The past decade has seen an increase in research documenting the benefits of children learning through play. However, the amount of play in American kindergarten classes remains on a steady decline. This article compares the findings from a netnographic study of seventy-eight kindergarten teachers’ message board discussions about play in kindergarten with those of more traditional studies and finds the teachers’ discussions in broad agreement with past research. The results further demonstrate that kindergarten teachers feel pressures from other teachers, principals, and school policies to focus on academic goals and that these pressures lead them to limit play. The author argues for further research to develop effective strategies to help teachers include play in kindergartens rather than merely increasing teacher awareness of the benefits of play. She details how a netnographic approach can complement traditional methods for understanding how teachers treat play in their classrooms. Key words: kindergarten; netnography; No Child Left Behind Act (NCLB); play-based teaching; Social Ecological Theory (SET)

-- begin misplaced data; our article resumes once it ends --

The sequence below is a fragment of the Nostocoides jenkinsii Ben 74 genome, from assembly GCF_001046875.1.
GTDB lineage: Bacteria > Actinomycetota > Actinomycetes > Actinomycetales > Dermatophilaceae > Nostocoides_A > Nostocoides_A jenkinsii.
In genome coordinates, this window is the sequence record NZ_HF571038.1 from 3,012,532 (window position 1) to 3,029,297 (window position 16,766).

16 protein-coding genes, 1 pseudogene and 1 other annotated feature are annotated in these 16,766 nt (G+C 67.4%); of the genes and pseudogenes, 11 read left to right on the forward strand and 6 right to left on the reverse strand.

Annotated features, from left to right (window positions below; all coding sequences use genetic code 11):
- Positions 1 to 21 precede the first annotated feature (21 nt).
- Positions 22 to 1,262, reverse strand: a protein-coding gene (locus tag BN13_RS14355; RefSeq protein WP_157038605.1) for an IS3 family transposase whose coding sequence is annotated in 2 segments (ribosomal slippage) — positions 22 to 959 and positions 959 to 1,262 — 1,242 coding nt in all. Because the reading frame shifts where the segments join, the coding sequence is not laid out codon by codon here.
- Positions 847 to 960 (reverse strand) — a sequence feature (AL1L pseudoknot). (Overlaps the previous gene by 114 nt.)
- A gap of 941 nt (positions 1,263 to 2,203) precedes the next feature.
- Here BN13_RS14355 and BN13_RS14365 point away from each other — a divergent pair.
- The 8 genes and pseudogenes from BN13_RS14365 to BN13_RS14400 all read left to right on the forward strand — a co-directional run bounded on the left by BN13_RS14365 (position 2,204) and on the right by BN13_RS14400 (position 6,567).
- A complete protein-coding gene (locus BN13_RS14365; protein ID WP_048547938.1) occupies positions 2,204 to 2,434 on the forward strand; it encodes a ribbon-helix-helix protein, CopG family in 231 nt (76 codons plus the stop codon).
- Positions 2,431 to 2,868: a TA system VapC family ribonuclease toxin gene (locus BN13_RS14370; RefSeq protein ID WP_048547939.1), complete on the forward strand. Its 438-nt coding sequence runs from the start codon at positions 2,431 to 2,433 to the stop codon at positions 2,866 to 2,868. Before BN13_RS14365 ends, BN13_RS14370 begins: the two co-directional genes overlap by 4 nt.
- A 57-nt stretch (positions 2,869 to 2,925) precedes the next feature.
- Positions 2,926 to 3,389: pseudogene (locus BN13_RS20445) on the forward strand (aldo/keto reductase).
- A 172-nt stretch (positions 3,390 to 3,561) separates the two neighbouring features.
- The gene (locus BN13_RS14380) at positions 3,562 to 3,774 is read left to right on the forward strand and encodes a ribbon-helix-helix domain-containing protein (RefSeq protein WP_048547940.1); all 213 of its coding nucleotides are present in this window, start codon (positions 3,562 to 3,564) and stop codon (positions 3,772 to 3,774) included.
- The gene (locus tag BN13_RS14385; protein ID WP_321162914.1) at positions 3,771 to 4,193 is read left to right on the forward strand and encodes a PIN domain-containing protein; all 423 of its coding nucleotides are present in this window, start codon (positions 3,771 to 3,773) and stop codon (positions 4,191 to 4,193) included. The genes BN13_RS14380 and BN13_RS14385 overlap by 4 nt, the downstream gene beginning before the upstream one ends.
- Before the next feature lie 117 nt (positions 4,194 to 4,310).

The authors argue that childhood played a special role in the cultural-historical theory of human culture and biosocial development made famous by Soviet psychologist Lev S. Vygotsky and his circle. They discuss how this school of thought has, in turn, influenced contemporary play studies. Vygotsky used early childhood to test and refine his basic principles. He considered the make-believe play of preschoolers and kindergartners the means by which they overcame the impulsiveness of toddlers to develop the intentional behavior essential to higher mental functions. The authors explore the theory of play developed by Vygotsky’s colleague Daniel Elkonin based on these basic principles, as well as the implications for play in the work of such Vygotskians as Alexei Leontiv, Alexander Luria, and others, and how their work has been extended by more recent research. The authors also discuss the role of play in creating the Vygotsky school’s “zone of proximal development.” Like these researchers, old and new, the authors point to the need to teach young children how to play, but they caution teachers to allow play to remain a childhood activity instead of making it a lesson plan. Key words: childhood development; cultural-historical psychology; Lev S. Vygotsky; preschool play; zone of proximal development